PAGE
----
Makes about 2 cups.

orange pistachio semolina cake || Image: Olaiya Land

a week in bordeaux

Image: Olaiya Land
Image: Olaiya Land
Image: Olaiya Land
Image: Olaiya Land

Hello Lovely People!

The past month has been a bit of a crazy whirlwind! I landed in Paris and a couple days later headed down to the countryside outside Bordeaux where I spent a week helping my friends Eva, Carey and Elise with their food and photography workshop. We arrived just as summer was fading into fall and it felt like there couldn’t be a more perfect time to be there.

Image: Olaiya Land
Image: Olaiya Land
Image: Olaiya Land
Image: Olaiya Land
Image: Olaiya Land

We visited a chateau dating from the 16th century, drank some beautiful wines and visited Bordeaux’s vibrant Marché des Capucins. We cooked for 14 people in a tiny galley kitchen and shared meals around a table decorated with fall foliage and tiny apples picked from the garden. We spent afternoons wandering among the rows of grape vines and picking wild peaches and figs along country roads with Didier, our local foraging expert (which is how I discovered, after all these years, that I actually do like figs!). 

Image: Olaiya Land
Image: Olaiya Land
Image: Olaiya Land
Image: Olaiya Land
Image: Olaiya Land
Image: Olaiya Land
Image: Olaiya Land

The best part though, was making new friends and sharing ideas with all the wonderful women who led and attended the workshop. I am ever grateful that my life includes travel to new corners of the globe and the opportunity to meet and learn from creative and talented people from all over the world.

Image: Olaiya Land
Image: Olaiya Land
Image: Olaiya Land
Image: Olaiya Land

Since I left Bordeaux, I’ve been criss-crossing Paris leading a culinary tour and shooting for the guide I’m working on. Yesterday, I landed in Lisbon and have been running around town with my friend Filipe, getting ready for the arrival of our retreat guests tomorrow. (I always get butterflies the night before they get here!) So basically, it’s been four weeks of crazy, wonderful chaos and doing the things I love most. 

Image: Olaiya Land
Image: Olaiya Land
Image: Olaiya Land

I should sign off now and get some sleep so I’m ready to welcome all our guests tomorrow. But I haven’t posted in awhile and wanted to drop in and say hi and share some images from my week in Bordeaux.  

I’ll be back as soon as things slow down a bit with images from Paris and Lisbon. In the meantime, you can follow along on my adventures via my Instagram stories!

XO,

Olaiya

Image: Olaiya Land
Image: Olaiya Land

double-ginger blackberry plum pie

Image: Olaiya Land

Pie is a surprisingly divisive topic. I’ve seen perfectly sane bakers on the verge of a fist fight over whether the best crusts are made with butter or lard. I’ve heard pastry chefs talk mountains of trash over other chefs’ under-baked or over-browned pies. I’ve seen people almost in tears because of a soupy filling, ready to throw in the towel and give up pie-making forever.

I get it. Pie is not the easiest baked good to master. The different water and pectin content of fruit makes the filling tricky. A golden, flaky crust takes patience and attention to detail. I understand why so many of you are intimidated to bake up a pie of your own.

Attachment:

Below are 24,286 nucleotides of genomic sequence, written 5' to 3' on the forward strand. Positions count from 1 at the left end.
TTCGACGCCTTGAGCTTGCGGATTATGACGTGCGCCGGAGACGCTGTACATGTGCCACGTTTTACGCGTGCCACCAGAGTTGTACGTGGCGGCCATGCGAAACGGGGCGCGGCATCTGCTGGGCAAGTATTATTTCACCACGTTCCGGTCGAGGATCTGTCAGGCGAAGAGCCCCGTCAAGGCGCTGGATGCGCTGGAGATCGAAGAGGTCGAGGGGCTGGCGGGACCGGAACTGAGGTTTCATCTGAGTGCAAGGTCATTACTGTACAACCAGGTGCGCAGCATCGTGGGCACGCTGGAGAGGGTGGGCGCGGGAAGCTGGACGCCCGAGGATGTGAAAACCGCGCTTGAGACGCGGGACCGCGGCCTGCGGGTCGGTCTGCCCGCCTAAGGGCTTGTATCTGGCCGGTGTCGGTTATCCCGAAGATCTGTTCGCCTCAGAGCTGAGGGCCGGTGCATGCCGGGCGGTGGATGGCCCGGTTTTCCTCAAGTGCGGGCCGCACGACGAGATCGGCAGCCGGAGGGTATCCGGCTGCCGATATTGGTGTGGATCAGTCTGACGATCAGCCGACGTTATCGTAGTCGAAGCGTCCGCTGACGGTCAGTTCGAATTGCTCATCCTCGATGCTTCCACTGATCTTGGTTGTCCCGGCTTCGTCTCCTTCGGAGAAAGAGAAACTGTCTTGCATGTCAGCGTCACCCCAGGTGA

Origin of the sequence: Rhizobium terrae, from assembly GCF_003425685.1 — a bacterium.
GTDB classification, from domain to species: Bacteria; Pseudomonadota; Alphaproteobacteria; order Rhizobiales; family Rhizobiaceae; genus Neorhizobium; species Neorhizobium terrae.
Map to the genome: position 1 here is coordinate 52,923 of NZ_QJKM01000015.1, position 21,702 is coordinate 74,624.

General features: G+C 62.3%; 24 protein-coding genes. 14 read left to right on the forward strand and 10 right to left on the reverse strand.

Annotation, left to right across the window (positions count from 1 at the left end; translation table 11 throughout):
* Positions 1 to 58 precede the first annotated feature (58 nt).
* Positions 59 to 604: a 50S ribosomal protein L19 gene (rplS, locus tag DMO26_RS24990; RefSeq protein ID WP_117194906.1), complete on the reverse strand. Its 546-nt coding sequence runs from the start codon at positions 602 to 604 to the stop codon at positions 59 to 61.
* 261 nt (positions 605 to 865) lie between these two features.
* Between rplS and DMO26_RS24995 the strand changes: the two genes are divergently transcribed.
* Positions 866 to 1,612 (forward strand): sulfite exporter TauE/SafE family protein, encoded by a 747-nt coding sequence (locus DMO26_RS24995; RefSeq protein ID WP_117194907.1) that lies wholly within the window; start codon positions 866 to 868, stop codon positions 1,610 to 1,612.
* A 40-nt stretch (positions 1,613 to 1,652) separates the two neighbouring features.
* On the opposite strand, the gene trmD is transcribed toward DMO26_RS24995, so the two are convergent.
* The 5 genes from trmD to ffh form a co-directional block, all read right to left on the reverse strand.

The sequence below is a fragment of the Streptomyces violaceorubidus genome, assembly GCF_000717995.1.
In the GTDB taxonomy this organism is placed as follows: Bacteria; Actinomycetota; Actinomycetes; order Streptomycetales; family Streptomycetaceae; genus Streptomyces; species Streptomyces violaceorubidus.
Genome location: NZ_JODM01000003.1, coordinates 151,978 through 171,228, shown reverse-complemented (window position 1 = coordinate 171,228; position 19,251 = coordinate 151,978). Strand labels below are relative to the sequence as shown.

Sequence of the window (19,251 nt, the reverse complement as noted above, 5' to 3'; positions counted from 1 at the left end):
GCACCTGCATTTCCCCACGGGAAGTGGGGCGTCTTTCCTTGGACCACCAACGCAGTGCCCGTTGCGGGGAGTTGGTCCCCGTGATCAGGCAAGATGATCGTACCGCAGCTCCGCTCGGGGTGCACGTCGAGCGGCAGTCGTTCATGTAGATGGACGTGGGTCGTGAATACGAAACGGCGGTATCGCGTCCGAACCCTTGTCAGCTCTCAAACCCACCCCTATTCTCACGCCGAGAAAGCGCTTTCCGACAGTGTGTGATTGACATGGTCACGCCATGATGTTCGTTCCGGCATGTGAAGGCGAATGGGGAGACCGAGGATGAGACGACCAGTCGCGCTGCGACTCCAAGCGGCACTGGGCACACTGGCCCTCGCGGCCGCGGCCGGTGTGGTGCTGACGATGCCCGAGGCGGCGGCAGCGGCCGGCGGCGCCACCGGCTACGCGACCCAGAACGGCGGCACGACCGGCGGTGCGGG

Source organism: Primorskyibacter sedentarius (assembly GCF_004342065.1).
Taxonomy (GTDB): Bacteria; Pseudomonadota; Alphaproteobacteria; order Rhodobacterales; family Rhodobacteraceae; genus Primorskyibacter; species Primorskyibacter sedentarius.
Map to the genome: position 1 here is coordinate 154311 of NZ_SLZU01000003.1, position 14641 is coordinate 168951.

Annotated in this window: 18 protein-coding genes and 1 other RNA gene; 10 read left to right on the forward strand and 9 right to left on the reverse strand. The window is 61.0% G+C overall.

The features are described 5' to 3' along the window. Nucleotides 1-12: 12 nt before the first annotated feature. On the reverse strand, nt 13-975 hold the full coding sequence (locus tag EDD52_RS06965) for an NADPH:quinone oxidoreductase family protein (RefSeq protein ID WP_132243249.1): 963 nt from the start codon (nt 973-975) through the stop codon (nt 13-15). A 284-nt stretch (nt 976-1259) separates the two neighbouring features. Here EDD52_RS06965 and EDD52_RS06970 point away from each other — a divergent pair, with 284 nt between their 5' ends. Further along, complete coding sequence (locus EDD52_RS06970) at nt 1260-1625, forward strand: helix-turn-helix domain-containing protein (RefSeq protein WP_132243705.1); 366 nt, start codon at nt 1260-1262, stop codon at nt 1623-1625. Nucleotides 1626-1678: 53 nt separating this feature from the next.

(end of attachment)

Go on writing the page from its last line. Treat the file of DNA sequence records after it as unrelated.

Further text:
But I am here to tell you that you shouldn’t be.

Image: Olaiya Land

I’m not going to go so far as to say that pie is easy. There are about a dozen steps for baking a lovely one. To do it right takes the greater part of a morning or afternoon. But a bubbling-hot pie, fresh from the oven is a thing of beauty. And a still warm slice with a scoop of vanilla ice cream is one of life’s great pleasures. 

In this respect, pie is like a lot of other great experiences. It’s daunting and takes work and sometimes feels unattainable. Like actually understanding wine. Or finally buying a pair of jeans that make your ass look amazing. Or finding that perfect someone to grow old and grey with. 

Image: Olaiya Land

Or venturing to a glorious city like Paris on your own--which is precisely what I’m currently doing. Despite the fact that this is my favorite city in the world, and that I’ve been here more times than I can count, and that I actually enjoy being alone, I feel out of sorts and awkward. I woke up feeling like this whole trip was a bad idea and that I’d be much happier at home in my own bed. 

Luckily, I’ve had these exact same feelings often enough to know that they aren’t true. They’re just my mind trying to trick me into playing it safe. 

But guess what? Life is entirely too short for always playing it safe. There are too many inspiring people to meet and too many new places to discover. And too many luscious pies to bake.

Image: Olaiya Land

So I’m here to remind you that if you think there’s something spectacular on the other side of your dreams, it’s always worth the discomfort it takes to get there. Even if the thing or person (or pie) turns out not to be as life-changing as you’d hoped, the journey will leave you that much richer.

So I want you to bake yourself a gilded beauty of a pie before the late-summer fruit is all gone. (To help you on your way, I’ve got step-by-step instructions for you below.)

Even if your pie turns out a little more “rustic” than you’d hoped, it will be a delicious reminder that life is too short to let fear come between you and your dreams.

Image: Olaiya Land

Double-Ginger Blackberry Plum Pie

  • 1 recipe flaky pie dough (see below)
  • 2 lbs firm-ripe plums (I used Italian prune plums, but any mix of plums will work)
  • 2 teaspoons fresh lemon juice
  • 2 ½ tablespoons cornstarch, divided
  • 9 tablespoons sugar, divided
  • ½ teaspoon ground ginger
  • 1½ oz. (1/4 cup) candied ginger
  • Pinch salt
  • 8 oz blackberries (about 2 cups)

Flaky Pie Dough

  • 1 lb + 2 oz (4 cups) all-purpose flour
  • 2 tablespoons sugar
  • 1 1/2 teaspoons kosher salt
  • 8 oz (2 sticks) butter, cut into 1/2-inch pieces and chilled
  • 5 oz (1/2 cup + 2 tablespoons) lard, cut into 1/2-inch pieces and chilled
  • 2 teaspoons apple cider vinegar
  • 3/4 cup cold water